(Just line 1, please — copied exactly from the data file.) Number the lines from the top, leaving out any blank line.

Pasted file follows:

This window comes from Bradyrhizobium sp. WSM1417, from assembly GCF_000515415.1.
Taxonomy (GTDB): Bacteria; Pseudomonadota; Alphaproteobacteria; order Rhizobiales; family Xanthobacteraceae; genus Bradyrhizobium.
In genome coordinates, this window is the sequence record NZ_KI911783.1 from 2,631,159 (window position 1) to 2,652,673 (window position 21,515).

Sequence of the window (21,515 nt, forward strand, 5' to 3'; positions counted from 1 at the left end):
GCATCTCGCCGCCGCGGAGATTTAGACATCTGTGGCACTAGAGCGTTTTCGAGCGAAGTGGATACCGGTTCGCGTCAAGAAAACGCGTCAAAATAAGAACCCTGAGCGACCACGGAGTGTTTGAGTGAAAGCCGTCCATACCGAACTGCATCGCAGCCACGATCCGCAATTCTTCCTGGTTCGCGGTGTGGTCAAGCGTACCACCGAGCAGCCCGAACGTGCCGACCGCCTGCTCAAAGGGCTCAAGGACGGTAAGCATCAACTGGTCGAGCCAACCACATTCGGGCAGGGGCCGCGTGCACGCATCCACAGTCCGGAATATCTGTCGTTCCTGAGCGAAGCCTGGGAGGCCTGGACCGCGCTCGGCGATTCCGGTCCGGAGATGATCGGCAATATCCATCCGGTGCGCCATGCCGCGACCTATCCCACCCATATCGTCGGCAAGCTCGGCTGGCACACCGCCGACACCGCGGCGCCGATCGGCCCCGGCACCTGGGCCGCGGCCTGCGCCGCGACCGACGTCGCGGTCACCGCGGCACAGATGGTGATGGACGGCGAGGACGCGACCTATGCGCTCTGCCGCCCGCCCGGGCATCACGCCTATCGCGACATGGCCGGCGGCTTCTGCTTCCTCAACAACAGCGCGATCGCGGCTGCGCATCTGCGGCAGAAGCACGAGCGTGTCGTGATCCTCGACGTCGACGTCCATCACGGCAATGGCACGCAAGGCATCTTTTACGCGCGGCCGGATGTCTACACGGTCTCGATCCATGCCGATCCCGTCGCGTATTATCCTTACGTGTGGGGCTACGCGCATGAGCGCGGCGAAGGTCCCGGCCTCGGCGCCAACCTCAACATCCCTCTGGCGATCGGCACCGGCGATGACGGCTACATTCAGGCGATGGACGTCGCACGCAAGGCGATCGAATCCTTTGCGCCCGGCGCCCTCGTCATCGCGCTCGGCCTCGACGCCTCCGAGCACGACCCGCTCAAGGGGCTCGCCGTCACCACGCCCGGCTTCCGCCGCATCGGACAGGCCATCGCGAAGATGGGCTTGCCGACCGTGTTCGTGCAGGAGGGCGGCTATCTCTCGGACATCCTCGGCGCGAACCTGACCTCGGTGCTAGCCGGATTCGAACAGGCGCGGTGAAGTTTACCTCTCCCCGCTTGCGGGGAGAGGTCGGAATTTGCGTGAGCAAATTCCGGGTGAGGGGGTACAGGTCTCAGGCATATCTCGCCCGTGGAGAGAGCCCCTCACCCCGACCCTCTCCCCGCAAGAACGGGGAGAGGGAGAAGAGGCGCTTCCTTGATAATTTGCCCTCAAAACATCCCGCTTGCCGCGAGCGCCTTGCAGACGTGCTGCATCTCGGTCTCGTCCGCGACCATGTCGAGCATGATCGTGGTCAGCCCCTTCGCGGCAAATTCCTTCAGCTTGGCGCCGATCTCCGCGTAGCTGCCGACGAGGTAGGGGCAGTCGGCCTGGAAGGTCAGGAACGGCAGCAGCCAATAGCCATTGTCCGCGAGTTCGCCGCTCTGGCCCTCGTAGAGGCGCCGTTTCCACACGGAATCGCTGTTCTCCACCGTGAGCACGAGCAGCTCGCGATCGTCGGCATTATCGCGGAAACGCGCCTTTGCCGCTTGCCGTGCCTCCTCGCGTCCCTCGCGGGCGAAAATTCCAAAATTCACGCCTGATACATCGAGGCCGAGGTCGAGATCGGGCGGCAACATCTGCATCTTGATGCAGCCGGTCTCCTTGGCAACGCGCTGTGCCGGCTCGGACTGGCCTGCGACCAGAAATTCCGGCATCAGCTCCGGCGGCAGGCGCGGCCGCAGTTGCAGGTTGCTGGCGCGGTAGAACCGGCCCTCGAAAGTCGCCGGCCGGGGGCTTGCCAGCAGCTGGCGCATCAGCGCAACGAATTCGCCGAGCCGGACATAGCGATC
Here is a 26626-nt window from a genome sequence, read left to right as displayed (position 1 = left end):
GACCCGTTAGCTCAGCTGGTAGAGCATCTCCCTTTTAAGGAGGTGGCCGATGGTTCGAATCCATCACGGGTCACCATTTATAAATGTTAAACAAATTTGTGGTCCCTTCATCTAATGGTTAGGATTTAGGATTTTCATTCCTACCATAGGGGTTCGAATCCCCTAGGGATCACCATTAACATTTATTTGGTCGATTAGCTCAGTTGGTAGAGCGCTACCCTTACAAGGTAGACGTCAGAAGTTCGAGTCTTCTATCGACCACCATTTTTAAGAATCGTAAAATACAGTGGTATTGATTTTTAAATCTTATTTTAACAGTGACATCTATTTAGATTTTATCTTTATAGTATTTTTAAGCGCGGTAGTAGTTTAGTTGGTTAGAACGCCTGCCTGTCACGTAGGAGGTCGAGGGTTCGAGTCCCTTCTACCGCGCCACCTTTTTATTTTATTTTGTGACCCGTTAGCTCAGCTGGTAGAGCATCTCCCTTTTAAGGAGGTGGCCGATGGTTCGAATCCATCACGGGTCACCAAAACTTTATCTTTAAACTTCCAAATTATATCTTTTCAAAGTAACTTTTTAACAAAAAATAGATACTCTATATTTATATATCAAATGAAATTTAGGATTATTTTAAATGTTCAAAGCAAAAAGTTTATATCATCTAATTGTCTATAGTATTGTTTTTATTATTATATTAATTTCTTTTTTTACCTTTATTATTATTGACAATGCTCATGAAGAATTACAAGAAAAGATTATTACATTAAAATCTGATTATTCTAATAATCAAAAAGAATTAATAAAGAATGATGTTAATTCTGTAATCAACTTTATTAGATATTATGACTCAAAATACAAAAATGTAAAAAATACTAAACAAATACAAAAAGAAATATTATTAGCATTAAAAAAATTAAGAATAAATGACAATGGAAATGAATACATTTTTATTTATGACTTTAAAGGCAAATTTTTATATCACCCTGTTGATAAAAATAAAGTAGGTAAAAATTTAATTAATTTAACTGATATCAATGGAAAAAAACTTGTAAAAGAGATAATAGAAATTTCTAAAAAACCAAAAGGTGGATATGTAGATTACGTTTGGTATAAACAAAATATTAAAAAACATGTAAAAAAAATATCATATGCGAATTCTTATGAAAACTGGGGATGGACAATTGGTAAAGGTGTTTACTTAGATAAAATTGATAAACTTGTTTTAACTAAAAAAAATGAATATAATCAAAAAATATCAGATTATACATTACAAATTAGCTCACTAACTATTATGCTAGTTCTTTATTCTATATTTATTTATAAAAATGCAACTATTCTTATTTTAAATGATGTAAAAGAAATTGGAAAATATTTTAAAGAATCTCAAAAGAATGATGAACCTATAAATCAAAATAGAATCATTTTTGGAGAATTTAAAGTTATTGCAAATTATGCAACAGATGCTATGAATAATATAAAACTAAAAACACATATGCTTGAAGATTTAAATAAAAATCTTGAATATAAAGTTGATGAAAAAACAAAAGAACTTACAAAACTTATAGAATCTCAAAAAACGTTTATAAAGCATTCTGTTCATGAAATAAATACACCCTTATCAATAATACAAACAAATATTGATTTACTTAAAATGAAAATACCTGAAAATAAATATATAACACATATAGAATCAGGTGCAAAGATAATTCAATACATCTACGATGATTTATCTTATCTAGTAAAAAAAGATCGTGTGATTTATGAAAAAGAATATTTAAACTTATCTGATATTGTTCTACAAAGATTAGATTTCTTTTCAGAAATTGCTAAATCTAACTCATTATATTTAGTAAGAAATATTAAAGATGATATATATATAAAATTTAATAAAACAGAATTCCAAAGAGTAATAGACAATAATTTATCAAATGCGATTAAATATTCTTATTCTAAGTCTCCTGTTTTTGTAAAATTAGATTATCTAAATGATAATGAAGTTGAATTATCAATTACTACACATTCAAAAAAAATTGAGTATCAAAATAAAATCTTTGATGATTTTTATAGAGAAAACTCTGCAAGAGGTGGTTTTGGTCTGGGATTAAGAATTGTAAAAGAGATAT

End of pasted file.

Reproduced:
This window comes from Bradyrhizobium sp. WSM1417, from assembly GCF_000515415.1.